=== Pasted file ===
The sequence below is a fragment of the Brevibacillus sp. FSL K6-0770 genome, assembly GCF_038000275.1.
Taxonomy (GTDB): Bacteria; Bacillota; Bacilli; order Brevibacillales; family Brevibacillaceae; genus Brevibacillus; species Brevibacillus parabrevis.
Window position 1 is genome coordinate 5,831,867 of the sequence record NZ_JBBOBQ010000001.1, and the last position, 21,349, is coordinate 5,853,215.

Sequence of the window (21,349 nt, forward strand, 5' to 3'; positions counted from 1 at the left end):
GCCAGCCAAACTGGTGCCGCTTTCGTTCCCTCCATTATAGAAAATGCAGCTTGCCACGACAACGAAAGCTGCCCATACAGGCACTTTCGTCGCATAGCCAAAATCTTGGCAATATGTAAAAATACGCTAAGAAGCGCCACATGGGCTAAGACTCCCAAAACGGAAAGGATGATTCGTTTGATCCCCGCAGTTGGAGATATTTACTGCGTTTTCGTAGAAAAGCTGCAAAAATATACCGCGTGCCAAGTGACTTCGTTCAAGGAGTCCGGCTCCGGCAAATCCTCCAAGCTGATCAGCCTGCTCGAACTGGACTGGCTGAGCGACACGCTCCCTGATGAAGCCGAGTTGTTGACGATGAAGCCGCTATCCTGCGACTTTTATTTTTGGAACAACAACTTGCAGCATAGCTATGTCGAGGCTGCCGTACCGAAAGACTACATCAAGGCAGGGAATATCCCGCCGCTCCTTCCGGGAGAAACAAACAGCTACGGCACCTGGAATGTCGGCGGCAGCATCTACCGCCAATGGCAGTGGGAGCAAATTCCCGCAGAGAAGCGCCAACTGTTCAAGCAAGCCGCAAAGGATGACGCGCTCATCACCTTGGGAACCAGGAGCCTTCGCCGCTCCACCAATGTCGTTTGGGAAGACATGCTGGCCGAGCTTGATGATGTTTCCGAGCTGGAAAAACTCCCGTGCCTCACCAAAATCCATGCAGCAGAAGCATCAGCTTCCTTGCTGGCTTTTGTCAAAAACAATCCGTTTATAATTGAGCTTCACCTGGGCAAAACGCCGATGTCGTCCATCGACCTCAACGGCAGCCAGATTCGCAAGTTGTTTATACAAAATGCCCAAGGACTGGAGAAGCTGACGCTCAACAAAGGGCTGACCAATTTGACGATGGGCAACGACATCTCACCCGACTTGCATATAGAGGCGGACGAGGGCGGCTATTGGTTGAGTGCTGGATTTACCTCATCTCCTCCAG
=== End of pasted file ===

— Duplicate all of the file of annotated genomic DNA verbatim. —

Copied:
The sequence below is a fragment of the Brevibacillus sp. FSL K6-0770 genome, assembly GCF_038000275.1.
Taxonomy (GTDB): Bacteria; Bacillota; Bacilli; order Brevibacillales; family Brevibacillaceae; genus Brevibacillus; species Brevibacillus parabrevis.
Window position 1 is genome coordinate 5,831,867 of the sequence record NZ_JBBOBQ010000001.1, and the last position, 21,349, is coordinate 5,853,215.

Sequence of the window (21,349 nt, forward strand, 5' to 3'; positions counted from 1 at the left end):
GCCAGCCAAACTGGTGCCGCTTTCGTTCCCTCCATTATAGAAAATGCAGCTTGCCACGACAACGAAAGCTGCCCATACAGGCACTTTCGTCGCATAGCCAAAATCTTGGCAATATGTAAAAATACGCTAAGAAGCGCCACATGGGCTAAGACTCCCAAAACGGAAAGGATGATTCGTTTGATCCCCGCAGTTGGAGATATTTACTGCGTTTTCGTAGAAAAGCTGCAAAAATATACCGCGTGCCAAGTGACTTCGTTCAAGGAGTCCGGCTCCGGCAAATCCTCCAAGCTGATCAGCCTGCTCGAACTGGACTGGCTGAGCGACACGCTCCCTGATGAAGCCGAGTTGTTGACGATGAAGCCGCTATCCTGCGACTTTTATTTTTGGAACAACAACTTGCAGCATAGCTATGTCGAGGCTGCCGTACCGAAAGACTACATCAAGGCAGGGAATATCCCGCCGCTCCTTCCGGGAGAAACAAACAGCTACGGCACCTGGAATGTCGGCGGCAGCATCTACCGCCAATGGCAGTGGGAGCAAATTCCCGCAGAGAAGCGCCAACTGTTCAAGCAAGCCGCAAAGGATGACGCGCTCATCACCTTGGGAACCAGGAGCCTTCGCCGCTCCACCAATGTCGTTTGGGAAGACATGCTGGCCGAGCTTGATGATGTTTCCGAGCTGGAAAAACTCCCGTGCCTCACCAAAATCCATGCAGCAGAAGCATCAGCTTCCTTGCTGGCTTTTGTCAAAAACAATCCGTTTATAATTGAGCTTCACCTGGGCAAAACGCCGATGTCGTCCATCGACCTCAACGGCAGCCAGATTCGCAAGTTGTTTATACAAAATGCCCAAGGACTGGAGAAGCTGACGCTCAACAAAGGGCTGACCAATTTGACGATGGGCAACGACATCTCACCCGACTTGCATATAGAGGCGGACGAGGGCGGCTATTGGTTGAGTGCTGGATTTACCTCATCTCCTCCAG